Applicants should send a CV and a statement of research experience (one page) to Kevin Lamb at firstname.lastname@example.org, and they should arrange to have two letters of recommendation sent to the same email address. We will review applications as they are received until the position is filled.
The University of Waterloo respects, appreciates and encourages diversity and is committed to accessibility for persons with disabilities. We welcome applications from all qualified individuals including women, members of visible minorities, Aboriginal peoples and persons with disabilities. All qualified candidates are encouraged to apply; however, Canadian citizens and permanent residents will be given priority in the recruitment process.
We appreciate all replies to this advertisement, but only applicants under consideration will be contacted.
Positions on Watershed Biogeochemical Data Synthesis and Modelling
Lake Futures seeks one graduate student (PhD) and one postdoctoral fellow (PDF) interested in research on the causes, impacts and mitigation of water quality issues in the Great Lakes and their watersheds. The successful candidates will work with a multidisciplinary team of researchers at the University of Waterloo, Wilfrid Laurier University, and the University of Windsor as well as with industry, government and community partners. Projects involve a combination of fieldwork, data synthesis and numerical modeling. We are specifically looking for candidates for the following sub-project:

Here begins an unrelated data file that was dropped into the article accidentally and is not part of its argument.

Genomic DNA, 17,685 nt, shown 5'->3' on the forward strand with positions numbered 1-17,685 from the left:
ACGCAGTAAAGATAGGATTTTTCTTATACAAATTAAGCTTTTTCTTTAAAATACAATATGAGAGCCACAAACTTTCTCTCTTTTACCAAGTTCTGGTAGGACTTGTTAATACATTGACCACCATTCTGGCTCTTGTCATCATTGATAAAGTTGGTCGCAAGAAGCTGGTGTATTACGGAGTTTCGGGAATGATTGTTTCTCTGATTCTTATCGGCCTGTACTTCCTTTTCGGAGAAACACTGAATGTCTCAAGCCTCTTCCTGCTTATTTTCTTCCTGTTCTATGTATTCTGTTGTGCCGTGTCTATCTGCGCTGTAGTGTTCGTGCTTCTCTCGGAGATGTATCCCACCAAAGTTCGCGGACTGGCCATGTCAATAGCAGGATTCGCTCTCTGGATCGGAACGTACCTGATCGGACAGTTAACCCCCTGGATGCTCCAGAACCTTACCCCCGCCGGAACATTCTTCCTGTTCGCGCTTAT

Project 2: Lake Impacts and Responses (PhD positions)
The overall goal of this project is to advance the predictive understanding and modeling of the biogeochemical responses of large lake systems to changes in nutrient inputs and climate warming at temporal scales ranging from days to decades, with an emphasis on nutrient cycling and the management of algal blooms.
PhD 2.1 will work on nearshore-off shore exchange in Lake Erie, with a focus on modeling the plume from the Grand River, via high-resolution numerical simulations using a three-dimensional numerical model. Applicants are required to have a background in fluid dynamics and computational mathematics. Supervisor: Kevin Lamb
Project 5: Transdisciplinary Integration (PDF position)
The overall goal of this project is to enhance the integration across the WPs of Lake Futures in order to deliver knowledge-based decision support tools and socially acceptable, user-driven solutions.